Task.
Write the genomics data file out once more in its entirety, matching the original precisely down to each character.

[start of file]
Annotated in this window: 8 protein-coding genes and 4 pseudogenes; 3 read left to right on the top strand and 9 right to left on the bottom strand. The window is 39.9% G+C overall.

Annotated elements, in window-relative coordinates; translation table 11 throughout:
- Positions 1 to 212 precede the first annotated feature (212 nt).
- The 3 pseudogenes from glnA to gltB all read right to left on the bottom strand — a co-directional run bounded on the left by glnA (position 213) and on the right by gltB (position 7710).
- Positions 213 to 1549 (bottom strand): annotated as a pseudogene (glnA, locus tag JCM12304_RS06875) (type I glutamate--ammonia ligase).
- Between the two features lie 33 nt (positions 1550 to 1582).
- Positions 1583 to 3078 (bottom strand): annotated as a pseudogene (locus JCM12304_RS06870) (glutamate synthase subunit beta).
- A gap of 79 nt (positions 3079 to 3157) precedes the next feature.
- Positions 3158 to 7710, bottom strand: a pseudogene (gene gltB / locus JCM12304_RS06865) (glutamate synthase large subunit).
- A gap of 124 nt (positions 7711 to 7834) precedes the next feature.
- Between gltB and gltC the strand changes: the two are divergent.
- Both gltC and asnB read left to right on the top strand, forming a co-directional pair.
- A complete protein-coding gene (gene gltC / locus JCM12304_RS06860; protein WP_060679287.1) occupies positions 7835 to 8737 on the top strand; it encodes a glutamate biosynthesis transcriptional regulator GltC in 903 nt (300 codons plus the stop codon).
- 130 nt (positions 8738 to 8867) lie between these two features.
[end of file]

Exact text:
Annotated in this window: 8 protein-coding genes and 4 pseudogenes; 3 read left to right on the top strand and 9 right to left on the bottom strand. The window is 39.9% G+C overall.

Annotated elements, in window-relative coordinates; translation table 11 throughout:
- Positions 1 to 212 precede the first annotated feature (212 nt).
- The 3 pseudogenes from glnA to gltB all read right to left on the bottom strand — a co-directional run bounded on the left by glnA (position 213) and on the right by gltB (position 7710).
- Positions 213 to 1549 (bottom strand): annotated as a pseudogene (glnA, locus tag JCM12304_RS06875) (type I glutamate--ammonia ligase).
- Between the two features lie 33 nt (positions 1550 to 1582).
- Positions 1583 to 3078 (bottom strand): annotated as a pseudogene (locus JCM12304_RS06870) (glutamate synthase subunit beta).
- A gap of 79 nt (positions 3079 to 3157) precedes the next feature.
- Positions 3158 to 7710, bottom strand: a pseudogene (gene gltB / locus JCM12304_RS06865) (glutamate synthase large subunit).
- A gap of 124 nt (positions 7711 to 7834) precedes the next feature.
- Between gltB and gltC the strand changes: the two are divergent.
- Both gltC and asnB read left to right on the top strand, forming a co-directional pair.
- A complete protein-coding gene (gene gltC / locus JCM12304_RS06860; protein WP_060679287.1) occupies positions 7835 to 8737 on the top strand; it encodes a glutamate biosynthesis transcriptional regulator GltC in 903 nt (300 codons plus the stop codon).
- 130 nt (positions 8738 to 8867) lie between these two features.